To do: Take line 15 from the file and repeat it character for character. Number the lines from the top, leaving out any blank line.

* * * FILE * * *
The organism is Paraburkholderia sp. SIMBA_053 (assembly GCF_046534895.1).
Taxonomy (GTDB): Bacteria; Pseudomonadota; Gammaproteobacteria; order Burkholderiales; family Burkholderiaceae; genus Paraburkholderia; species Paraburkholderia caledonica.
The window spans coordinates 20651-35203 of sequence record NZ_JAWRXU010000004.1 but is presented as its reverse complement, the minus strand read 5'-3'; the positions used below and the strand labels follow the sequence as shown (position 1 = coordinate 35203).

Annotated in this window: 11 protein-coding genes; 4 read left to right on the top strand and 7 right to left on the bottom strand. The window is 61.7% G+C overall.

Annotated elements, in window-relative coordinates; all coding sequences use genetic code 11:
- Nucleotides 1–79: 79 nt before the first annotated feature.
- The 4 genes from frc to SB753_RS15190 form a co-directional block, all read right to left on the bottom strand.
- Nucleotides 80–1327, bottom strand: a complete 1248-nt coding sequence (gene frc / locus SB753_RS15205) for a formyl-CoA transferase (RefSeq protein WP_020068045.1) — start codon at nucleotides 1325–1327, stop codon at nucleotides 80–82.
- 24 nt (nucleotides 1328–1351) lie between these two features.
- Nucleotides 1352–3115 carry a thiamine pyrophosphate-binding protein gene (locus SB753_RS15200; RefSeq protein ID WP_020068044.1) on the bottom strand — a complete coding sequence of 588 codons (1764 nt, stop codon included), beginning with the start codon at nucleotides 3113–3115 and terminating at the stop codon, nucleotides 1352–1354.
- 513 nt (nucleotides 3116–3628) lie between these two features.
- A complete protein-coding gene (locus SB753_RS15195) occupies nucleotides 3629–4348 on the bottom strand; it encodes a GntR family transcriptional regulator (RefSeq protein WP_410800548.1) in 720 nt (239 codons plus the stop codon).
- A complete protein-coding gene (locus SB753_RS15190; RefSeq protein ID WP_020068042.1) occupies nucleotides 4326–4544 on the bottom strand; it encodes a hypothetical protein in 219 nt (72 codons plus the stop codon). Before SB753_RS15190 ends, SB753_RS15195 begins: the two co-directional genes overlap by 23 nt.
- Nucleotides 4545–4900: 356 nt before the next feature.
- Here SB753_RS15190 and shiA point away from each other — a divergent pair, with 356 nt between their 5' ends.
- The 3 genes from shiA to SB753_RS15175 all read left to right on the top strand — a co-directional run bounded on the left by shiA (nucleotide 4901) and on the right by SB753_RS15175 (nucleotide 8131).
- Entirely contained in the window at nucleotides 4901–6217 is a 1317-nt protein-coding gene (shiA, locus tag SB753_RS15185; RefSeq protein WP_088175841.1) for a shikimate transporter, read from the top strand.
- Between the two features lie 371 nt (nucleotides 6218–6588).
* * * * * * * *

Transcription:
- Here SB753_RS15190 and shiA point away from each other — a divergent pair, with 356 nt between their 5' ends.